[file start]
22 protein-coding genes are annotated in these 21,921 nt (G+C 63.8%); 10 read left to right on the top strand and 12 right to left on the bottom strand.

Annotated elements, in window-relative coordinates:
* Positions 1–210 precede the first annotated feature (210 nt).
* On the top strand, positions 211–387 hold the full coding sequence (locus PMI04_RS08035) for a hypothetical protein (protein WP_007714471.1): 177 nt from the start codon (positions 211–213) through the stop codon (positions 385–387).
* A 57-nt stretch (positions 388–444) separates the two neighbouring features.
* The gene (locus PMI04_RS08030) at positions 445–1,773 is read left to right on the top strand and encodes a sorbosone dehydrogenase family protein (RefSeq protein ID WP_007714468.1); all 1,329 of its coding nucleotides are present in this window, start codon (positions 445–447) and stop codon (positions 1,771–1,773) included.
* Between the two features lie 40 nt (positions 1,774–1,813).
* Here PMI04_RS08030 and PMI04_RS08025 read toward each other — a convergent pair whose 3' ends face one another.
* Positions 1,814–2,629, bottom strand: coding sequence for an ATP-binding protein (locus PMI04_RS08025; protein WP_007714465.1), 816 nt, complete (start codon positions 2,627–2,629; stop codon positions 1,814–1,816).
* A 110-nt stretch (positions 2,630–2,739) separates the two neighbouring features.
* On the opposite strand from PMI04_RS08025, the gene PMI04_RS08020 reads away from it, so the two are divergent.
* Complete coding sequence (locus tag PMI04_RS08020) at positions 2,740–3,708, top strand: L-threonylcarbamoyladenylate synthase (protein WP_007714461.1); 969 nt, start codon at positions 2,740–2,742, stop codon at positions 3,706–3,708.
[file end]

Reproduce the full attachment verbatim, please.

22 protein-coding genes are annotated in these 21,921 nt (G+C 63.8%); 10 read left to right on the top strand and 12 right to left on the bottom strand.

Annotated elements, in window-relative coordinates:
* Positions 1–210 precede the first annotated feature (210 nt).
* On the top strand, positions 211–387 hold the full coding sequence (locus PMI04_RS08035) for a hypothetical protein (protein WP_007714471.1): 177 nt from the start codon (positions 211–213) through the stop codon (positions 385–387).
* A 57-nt stretch (positions 388–444) separates the two neighbouring features.
* The gene (locus PMI04_RS08030) at positions 445–1,773 is read left to right on the top strand and encodes a sorbosone dehydrogenase family protein (RefSeq protein ID WP_007714468.1); all 1,329 of its coding nucleotides are present in this window, start codon (positions 445–447) and stop codon (positions 1,771–1,773) included.
* Between the two features lie 40 nt (positions 1,774–1,813).
* Here PMI04_RS08030 and PMI04_RS08025 read toward each other — a convergent pair whose 3' ends face one another.
* Positions 1,814–2,629, bottom strand: coding sequence for an ATP-binding protein (locus PMI04_RS08025; protein WP_007714465.1), 816 nt, complete (start codon positions 2,627–2,629; stop codon positions 1,814–1,816).
* A 110-nt stretch (positions 2,630–2,739) separates the two neighbouring features.
* On the opposite strand from PMI04_RS08025, the gene PMI04_RS08020 reads away from it, so the two are divergent.
* Complete coding sequence (locus tag PMI04_RS08020) at positions 2,740–3,708, top strand: L-threonylcarbamoyladenylate synthase (protein WP_007714461.1); 969 nt, start codon at positions 2,740–2,742, stop codon at positions 3,706–3,708.